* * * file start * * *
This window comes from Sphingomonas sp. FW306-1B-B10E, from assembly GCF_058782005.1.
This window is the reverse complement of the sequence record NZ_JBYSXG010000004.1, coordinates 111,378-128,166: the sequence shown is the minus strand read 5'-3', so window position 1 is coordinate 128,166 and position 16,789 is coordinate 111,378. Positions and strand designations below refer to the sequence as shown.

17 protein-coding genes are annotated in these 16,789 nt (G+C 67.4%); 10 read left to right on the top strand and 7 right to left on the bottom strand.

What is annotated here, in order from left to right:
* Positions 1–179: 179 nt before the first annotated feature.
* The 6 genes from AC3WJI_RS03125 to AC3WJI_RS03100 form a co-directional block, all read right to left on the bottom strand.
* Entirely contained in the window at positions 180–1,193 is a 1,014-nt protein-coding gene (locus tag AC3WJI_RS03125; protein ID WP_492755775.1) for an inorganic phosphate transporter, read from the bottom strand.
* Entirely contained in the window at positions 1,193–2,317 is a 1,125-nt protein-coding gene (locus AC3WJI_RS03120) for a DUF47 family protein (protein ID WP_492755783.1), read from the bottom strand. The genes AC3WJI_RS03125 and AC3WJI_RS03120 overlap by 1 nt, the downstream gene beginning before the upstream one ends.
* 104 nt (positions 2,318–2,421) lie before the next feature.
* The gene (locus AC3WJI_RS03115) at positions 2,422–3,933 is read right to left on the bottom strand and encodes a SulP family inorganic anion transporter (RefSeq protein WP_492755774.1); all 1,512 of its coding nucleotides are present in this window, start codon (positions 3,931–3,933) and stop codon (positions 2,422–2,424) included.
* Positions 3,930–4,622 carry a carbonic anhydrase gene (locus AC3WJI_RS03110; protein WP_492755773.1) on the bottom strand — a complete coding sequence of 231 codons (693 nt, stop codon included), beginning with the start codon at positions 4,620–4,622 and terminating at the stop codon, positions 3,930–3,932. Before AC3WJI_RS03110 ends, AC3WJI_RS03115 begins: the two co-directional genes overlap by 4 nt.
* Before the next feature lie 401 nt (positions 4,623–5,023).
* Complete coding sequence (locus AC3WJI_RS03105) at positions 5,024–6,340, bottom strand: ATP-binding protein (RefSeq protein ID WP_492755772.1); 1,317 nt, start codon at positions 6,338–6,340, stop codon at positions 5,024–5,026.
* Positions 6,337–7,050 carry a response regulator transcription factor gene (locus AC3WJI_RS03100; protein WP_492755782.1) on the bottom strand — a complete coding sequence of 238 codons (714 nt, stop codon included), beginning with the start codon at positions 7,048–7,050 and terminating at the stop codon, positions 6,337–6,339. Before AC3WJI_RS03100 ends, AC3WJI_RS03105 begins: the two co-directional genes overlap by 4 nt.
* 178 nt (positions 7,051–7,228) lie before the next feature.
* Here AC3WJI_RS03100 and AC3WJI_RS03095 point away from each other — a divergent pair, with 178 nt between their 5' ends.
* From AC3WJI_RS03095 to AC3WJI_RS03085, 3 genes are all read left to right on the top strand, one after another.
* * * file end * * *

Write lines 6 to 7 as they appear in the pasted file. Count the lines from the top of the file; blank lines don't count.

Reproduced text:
* The 6 genes from AC3WJI_RS03125 to AC3WJI_RS03100 form a co-directional block, all read right to left on the bottom strand.
* Entirely contained in the window at positions 180–1,193 is a 1,014-nt protein-coding gene (locus tag AC3WJI_RS03125; protein ID WP_492755775.1) for an inorganic phosphate transporter, read from the bottom strand.